What Is Aromatherapy? The Theory Behind Aromatherapy

Jul 8, 2009 | Posted by: roboblogger | Full story: Medical News Today

Editor's Choice Main Category: Complementary Medicine / Alternative Medicine Article Date: 08 Jul 2009 - 2:00 PDT Aromatherapy is a type of alternative medicine that uses essential oils and other aromatic plant compounds which are aimed at improving a person's health or mood.

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david hartley

United States

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#1
Jul 10, 2009
 

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Aromatherapy is not homeopathy; it is totally unrelated to homeopathy, the medicines are entirely unrelated, the manner of practice is entirely unrelated, the BASIC PHILOSOPHIES of the two:
you guessed it: entirely unrelated.

Topix robot: 0 out of 10 on this one.
Tim James

Orlando, FL

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#2
Dec 17, 2009
 
Okay thank you for this information.What about Herbal Aromatherapy
http://www.herbalaromatherapy.net
Nuggin

La Quinta, CA

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#3
Dec 17, 2009
 

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Herbal aromatherapy is aroma therapy using herbs.

The entirety of aromatherapy can be summed up in this phrase: "Sometimes it's nice to smell certain things".

If a certain sent is "refreshing" to you or "calming" then by all means, sniff it.

Just don't expect it to cure you of anything but slight melancolie or minor anxiety.

Homeopathy on the other hand can be summed up in this phrase: "Let's sell them water and pretend it's medicine."

It cures absolutely nothing aside from dry mouth.

Since: Dec 09

Indonesia

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#4
Dec 18, 2009
 

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According to WikiPedia, Aromatherapy is a form of alternative medicine that uses volatile plant materials, known as essential oils, and similar aromatic compounds from plants, for the purpose of improving a person's mood, cognitive function or health. Preliminary scientific evidence is growing in all these areas.
Midwest Chiro

AOL

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#5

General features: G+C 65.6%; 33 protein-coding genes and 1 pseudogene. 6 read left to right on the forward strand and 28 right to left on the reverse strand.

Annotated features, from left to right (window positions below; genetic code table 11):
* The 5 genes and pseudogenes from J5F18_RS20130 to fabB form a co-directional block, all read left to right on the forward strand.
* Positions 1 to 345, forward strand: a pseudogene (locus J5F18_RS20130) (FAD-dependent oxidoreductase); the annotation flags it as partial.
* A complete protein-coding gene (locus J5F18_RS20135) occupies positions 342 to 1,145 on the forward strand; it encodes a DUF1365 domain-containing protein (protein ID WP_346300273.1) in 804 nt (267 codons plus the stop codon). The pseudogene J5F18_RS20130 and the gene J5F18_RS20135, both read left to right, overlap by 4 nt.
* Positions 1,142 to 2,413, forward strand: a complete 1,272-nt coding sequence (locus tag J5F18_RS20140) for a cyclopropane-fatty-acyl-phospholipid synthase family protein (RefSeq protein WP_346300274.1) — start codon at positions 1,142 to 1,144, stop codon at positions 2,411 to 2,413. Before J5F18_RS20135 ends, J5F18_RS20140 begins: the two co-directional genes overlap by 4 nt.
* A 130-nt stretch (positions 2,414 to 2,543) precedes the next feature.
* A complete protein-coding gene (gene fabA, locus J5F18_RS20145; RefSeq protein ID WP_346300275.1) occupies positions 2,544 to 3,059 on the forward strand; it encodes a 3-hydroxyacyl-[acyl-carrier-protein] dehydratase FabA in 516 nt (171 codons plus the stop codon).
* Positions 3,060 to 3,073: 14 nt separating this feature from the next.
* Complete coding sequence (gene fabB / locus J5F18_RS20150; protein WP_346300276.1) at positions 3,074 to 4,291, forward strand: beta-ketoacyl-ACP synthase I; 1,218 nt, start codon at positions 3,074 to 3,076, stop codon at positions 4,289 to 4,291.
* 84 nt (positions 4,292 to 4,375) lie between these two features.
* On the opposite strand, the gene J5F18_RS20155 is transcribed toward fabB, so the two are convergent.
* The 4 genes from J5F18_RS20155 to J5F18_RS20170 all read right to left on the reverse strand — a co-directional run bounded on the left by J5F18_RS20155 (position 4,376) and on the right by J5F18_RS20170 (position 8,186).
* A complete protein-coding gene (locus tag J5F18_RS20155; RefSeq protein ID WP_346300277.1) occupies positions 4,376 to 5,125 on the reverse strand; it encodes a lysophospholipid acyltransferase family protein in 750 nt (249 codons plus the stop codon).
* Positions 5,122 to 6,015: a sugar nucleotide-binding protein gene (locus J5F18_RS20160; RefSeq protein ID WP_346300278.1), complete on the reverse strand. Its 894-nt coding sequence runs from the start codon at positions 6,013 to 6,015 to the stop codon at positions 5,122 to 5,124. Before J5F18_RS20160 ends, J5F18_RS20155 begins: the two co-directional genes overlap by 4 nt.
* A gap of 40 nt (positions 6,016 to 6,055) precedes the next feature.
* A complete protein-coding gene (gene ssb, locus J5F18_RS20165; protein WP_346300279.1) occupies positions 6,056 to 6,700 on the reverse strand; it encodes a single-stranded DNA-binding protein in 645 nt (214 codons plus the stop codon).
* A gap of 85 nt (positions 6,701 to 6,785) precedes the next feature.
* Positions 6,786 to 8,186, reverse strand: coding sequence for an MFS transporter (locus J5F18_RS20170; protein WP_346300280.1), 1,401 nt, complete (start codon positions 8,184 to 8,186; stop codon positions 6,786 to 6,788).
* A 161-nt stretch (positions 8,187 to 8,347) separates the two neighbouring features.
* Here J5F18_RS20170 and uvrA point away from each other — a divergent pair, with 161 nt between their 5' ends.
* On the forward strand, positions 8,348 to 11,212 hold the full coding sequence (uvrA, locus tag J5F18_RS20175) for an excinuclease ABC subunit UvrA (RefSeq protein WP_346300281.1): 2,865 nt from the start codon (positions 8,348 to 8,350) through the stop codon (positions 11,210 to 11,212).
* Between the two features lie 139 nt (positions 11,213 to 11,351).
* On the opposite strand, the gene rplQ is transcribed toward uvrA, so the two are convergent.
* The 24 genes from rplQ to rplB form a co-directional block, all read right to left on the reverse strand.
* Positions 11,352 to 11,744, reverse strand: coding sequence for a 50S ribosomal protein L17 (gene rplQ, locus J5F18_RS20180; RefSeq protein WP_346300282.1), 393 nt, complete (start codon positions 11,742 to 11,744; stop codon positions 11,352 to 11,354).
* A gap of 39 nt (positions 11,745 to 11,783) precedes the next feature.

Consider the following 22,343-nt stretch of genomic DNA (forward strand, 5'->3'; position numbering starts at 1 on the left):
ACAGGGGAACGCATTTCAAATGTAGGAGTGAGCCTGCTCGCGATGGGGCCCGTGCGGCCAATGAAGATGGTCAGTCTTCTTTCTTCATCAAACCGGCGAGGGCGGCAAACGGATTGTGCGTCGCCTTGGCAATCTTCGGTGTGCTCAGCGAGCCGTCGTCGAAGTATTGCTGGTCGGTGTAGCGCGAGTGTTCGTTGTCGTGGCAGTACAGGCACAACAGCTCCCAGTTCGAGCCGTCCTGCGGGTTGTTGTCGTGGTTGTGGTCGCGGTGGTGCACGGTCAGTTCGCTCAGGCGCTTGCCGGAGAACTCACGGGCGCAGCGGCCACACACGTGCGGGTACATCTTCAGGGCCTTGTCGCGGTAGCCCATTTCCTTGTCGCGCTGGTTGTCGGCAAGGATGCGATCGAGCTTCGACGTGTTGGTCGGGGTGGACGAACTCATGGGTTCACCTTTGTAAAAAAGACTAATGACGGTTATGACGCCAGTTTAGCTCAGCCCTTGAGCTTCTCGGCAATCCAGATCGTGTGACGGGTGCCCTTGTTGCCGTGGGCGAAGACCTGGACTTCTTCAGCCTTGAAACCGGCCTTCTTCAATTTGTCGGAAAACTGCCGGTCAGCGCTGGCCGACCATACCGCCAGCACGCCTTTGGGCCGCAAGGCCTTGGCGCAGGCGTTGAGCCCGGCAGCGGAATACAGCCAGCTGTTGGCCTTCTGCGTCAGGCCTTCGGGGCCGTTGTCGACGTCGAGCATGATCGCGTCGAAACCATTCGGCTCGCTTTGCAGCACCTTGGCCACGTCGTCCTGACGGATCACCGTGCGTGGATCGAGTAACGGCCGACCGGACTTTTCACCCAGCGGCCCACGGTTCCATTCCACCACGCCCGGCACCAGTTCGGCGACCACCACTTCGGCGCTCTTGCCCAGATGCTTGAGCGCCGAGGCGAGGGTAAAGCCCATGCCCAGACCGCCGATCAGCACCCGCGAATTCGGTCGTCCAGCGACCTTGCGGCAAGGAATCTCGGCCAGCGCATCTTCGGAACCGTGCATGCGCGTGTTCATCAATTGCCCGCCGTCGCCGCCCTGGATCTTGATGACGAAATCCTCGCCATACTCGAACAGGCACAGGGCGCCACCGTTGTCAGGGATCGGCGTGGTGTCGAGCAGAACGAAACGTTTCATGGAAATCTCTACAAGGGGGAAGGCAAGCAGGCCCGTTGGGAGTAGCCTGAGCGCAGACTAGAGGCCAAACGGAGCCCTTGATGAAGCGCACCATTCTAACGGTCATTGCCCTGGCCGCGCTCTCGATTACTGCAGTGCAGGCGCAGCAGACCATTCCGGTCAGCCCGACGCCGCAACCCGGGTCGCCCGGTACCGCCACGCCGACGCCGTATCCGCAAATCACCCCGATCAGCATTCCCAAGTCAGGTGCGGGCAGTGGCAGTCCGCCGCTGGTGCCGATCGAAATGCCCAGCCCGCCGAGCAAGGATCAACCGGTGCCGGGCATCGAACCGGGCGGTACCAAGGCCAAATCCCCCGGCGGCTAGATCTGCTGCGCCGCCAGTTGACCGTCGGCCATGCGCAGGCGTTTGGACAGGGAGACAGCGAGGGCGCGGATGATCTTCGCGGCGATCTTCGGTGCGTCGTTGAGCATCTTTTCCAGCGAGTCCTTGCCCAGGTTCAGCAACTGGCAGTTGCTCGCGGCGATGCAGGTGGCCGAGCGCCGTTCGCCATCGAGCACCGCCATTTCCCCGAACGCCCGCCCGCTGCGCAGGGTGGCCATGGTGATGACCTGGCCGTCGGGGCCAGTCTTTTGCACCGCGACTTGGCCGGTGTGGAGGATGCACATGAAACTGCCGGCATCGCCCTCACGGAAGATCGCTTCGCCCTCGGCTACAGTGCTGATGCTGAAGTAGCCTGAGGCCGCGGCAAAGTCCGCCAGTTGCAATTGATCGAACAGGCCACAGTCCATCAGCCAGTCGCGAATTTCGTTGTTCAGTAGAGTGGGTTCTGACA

Dec 18, 2009
 
Nuggin wrote:
Herbal aromatherapy is aroma therapy using herbs.
The entirety of aromatherapy can be summed up in this phrase: "Sometimes it's nice to smell certain things".
If a certain sent is "refreshing" to you or "calming" then by all means, sniff it.
Just don't expect it to cure you of anything but slight melancolie or minor anxiety.
Homeopathy on the other hand can be summed up in this phrase: "Let's sell them water and pretend it's medicine."
It cures absolutely nothing aside from dry mouth.
I agree. I took a short post graduate course on homeopathy and even used it in my practice for a few months. I felt ridiculous. What you said may offend others who practice it, but you speak the truth. As for aromatherapy, you are mostly correct. The only thing I found useful that comes close is smelling salts!
As long as we're rubbing some fur the wrong way, I would like to add the Activator to the list of techniques that I also find ridiculous--with one caveat: It works on dogs! I tried using the Activator or similar instruments and found it to be of little use on people. But for some reason my dog greatly improved when I used it.
Wisdom

Brooklyn, NY

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#6
Dec 18, 2009
 
"Midwest chiro", you are correct, "activator" is a quack technique. Unfortunately, "activator" is a bizarre chiropractic technique/treatment used by more than half of all chiropractors nationwide.(as seen in chiroeconomics).

The chiropractic diaper needs to be emptied. Its nice to see a chiropractor staring to do the emptying.
Nuggin

La Quinta, CA

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#7
Dec 18, 2009
 
Wisdom wrote:
"Midwest chiro", you are correct, "activator" is a quack technique. Unfortunately, "activator" is a bizarre chiropractic technique/treatment used by more than half of all chiropractors nationwide.(as seen in chiroeconomics).
The chiropractic diaper needs to be emptied. Its nice to see a chiropractor staring to do the emptying.
Yeah, chiro as founded is bunk. However, somewhere along the line a few of the people said: "Hey, we could just specialize is back pain" and suddenly they had some value.